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Transplantation. 2002 Dec 15;74(11):1486-9.

Tacrolimus pharmacogenetics: polymorphisms associated with expression of cytochrome p4503A5 and P-glycoprotein correlate with dose requirement.

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  • 1Division of Renal Medicine St. George's Hospital Medical School, London, United Kingdom. imacphee@sghms.ac.uk

Abstract

BACKGROUND:

There is marked heterogeneity in blood concentrations of tacrolimus following standard body-weight-based dosing. This is most apparent in black patients, who have a higher dose requirement when compared with other ethnic groups. Differences in intestinal P-glycoprotein and hepatic and intestinal cytochrome P4503A activity have been postulated as contributing to this problem.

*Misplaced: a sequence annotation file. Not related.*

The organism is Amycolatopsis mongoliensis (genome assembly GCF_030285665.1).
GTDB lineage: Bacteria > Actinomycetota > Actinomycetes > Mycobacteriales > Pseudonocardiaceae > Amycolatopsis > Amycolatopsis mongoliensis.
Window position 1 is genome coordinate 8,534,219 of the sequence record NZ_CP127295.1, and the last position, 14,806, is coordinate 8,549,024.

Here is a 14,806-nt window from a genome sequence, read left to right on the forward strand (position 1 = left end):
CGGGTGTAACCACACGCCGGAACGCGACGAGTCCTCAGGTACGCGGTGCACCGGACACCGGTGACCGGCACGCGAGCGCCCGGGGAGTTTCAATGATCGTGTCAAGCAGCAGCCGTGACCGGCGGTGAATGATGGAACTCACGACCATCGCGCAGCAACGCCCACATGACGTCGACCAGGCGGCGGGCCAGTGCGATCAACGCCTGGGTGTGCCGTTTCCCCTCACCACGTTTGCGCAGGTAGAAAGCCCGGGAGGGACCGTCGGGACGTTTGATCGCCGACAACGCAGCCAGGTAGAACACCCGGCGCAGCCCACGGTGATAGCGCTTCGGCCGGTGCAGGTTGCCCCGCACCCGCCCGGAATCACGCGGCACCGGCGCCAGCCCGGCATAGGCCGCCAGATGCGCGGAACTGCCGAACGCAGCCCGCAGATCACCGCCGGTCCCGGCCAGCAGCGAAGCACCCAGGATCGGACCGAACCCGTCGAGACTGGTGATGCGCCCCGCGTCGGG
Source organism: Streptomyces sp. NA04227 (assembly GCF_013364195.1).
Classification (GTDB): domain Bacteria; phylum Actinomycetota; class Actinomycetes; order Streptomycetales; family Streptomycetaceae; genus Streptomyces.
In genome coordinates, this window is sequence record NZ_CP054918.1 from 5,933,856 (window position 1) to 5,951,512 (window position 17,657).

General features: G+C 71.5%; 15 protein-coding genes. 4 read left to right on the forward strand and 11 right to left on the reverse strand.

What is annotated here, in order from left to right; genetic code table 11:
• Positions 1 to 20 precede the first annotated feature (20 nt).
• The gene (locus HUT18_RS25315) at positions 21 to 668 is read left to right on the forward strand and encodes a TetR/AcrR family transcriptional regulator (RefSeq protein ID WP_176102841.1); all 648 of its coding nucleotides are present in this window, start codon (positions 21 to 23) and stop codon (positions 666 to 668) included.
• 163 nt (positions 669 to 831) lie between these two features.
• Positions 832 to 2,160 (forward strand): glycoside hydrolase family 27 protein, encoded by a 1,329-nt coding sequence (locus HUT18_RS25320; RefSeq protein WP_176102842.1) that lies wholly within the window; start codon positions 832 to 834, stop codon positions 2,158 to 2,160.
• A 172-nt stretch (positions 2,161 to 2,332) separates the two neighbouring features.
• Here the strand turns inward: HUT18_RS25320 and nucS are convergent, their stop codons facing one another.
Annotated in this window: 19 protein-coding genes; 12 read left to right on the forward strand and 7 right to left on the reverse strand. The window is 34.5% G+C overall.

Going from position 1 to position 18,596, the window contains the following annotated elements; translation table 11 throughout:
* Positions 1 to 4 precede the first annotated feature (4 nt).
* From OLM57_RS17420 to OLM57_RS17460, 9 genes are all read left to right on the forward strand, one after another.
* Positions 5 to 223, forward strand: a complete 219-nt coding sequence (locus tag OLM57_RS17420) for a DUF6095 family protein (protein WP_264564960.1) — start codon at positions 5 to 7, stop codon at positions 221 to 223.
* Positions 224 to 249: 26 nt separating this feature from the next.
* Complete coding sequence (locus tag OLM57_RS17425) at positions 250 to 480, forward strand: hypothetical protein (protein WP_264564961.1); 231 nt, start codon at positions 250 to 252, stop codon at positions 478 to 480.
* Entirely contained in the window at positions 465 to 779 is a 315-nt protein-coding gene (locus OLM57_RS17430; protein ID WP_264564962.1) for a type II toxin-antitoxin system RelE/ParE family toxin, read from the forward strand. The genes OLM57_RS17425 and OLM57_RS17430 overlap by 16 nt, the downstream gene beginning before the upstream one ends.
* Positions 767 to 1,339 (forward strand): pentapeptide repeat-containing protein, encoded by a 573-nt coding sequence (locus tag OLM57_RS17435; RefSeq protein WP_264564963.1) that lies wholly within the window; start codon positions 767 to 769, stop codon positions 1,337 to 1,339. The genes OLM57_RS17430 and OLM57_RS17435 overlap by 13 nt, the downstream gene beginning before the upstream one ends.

METHODS:

The dose-normalized blood concentrations of tacrolimus at 3 months after renal transplantation were related to CYP3AP1 and multiple drug resistance (MDR)-1 genotypes determined by polymerase chain reaction followed by restriction fragment length polymorphism analysis.

RESULTS:

We found that a single nucleotide polymorphism in the CYP3AP1 pseudogene (A/G(44)) that previously has been noted to be more common in African Americans and strongly associated with hepatic CYP3A5 activity correlated well with the tacrolimus dose requirement. A weaker association was found for a polymorphism in the MDR-1 gene, which influences intestinal P-glycoprotein expression.

CONCLUSIONS:

The CYP3AP1 genotype is a major factor in determining the dose requirement for tacrolimus, and genotyping may be of value in planning patient-specific drug dosing.

[PubMed - indexed for MEDLINE]
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